The American Bar Association, the nation’s leading legal organization, today passed the following resolution:
“RESOLVED, That the American Bar Association urges state, territorial, and tribal governments to eliminate all of their legal barriers to civil marriage between two persons of the same sex who are otherwise eligible to marry.”
“With this action, the American Bar Association has affirmed the principles upon which this nation was founded—that every American is vested with certain inalienable rights and that all Americans are created equal,” said Chad Griffin, Board President of the American Foundation for Equal Rights. “The ABA’s action is significant in that it represents a broad consensus among scholars and practitioners of the law. The ABA is the nation’s leading legal organization and is the one charged with recommending judges and setting national standards for attorneys. This case is not about ideology or politics, and the ABA’s resolution underscores that. Rather, Perry v. Schwarzenegger is a case grounded in fundamental constitutional law and precedent, including equal protection under the law and due process.”
“By approving a resolution in support of marriage equality, the ABA has confirmed what the federal courts, the state’s chief executive and the state’s chief law enforcement officer have determined in Perry v. Schwarzenegger—that excluding gay men and lesbians from marriage violates their constitutional right to due process and equal protection and causes significant harm to them and their families,” Griffin added, referring to the Governor and Attorney General.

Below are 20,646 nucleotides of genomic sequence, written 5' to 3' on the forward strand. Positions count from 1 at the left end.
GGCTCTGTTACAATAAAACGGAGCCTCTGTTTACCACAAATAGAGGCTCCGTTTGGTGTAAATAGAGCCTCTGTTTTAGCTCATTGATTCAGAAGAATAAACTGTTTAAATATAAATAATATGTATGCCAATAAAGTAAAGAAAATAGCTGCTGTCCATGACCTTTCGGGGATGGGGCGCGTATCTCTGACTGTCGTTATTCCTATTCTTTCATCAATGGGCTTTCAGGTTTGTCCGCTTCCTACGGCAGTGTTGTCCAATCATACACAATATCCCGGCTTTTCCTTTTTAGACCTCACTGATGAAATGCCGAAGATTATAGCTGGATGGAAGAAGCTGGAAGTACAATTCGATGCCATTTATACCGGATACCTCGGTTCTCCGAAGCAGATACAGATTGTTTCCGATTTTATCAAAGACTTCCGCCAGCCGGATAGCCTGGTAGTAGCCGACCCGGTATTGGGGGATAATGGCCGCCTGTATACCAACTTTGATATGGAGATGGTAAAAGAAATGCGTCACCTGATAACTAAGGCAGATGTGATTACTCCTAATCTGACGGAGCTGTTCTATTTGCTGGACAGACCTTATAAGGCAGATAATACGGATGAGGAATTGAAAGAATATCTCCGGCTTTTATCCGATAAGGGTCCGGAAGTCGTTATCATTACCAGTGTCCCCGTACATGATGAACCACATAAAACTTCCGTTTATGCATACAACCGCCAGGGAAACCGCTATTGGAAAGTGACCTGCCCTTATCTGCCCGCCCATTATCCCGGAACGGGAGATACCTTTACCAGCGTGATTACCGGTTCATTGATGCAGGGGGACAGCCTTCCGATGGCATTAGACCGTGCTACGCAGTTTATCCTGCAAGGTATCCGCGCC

The American Foundation for Equal Rights is the organization that launched the Perry v. Schwarzenegger case and brought together attorneys Theodore Olson and David Boies (who opposed each other in arguing Bush v. Gore) to lead its litigation. Last week, the Chief Judge of the Federal District Court, Northern District of California issued a 136-page ruling that found that California’s Proposition 8, which stripped gays and lesbians of their right to marry, was unconstitutional, citing its denial of the constitutional protections of equal protection under the law and due process, among other findings.